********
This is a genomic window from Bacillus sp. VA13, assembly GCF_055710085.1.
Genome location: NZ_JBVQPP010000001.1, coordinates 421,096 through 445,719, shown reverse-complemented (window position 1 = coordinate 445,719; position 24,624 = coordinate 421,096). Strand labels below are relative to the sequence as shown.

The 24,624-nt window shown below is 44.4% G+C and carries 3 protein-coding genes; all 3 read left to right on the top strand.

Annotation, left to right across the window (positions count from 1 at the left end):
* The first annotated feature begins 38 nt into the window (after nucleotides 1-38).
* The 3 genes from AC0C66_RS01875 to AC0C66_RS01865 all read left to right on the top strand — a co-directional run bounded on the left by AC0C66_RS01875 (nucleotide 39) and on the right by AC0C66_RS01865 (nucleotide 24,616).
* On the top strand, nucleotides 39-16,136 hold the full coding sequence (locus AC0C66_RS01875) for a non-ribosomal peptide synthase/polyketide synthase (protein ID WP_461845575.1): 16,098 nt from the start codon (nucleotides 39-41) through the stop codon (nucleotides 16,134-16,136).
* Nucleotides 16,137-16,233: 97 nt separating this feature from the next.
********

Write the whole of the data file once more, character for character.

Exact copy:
This is a genomic window from Bacillus sp. VA13, assembly GCF_055710085.1.
Genome location: NZ_JBVQPP010000001.1, coordinates 421,096 through 445,719, shown reverse-complemented (window position 1 = coordinate 445,719; position 24,624 = coordinate 421,096). Strand labels below are relative to the sequence as shown.

The 24,624-nt window shown below is 44.4% G+C and carries 3 protein-coding genes; all 3 read left to right on the top strand.

Annotation, left to right across the window (positions count from 1 at the left end):
* The first annotated feature begins 38 nt into the window (after nucleotides 1-38).
* The 3 genes from AC0C66_RS01875 to AC0C66_RS01865 all read left to right on the top strand — a co-directional run bounded on the left by AC0C66_RS01875 (nucleotide 39) and on the right by AC0C66_RS01865 (nucleotide 24,616).
* On the top strand, nucleotides 39-16,136 hold the full coding sequence (locus AC0C66_RS01875) for a non-ribosomal peptide synthase/polyketide synthase (protein ID WP_461845575.1): 16,098 nt from the start codon (nucleotides 39-41) through the stop codon (nucleotides 16,134-16,136).
* Nucleotides 16,137-16,233: 97 nt separating this feature from the next.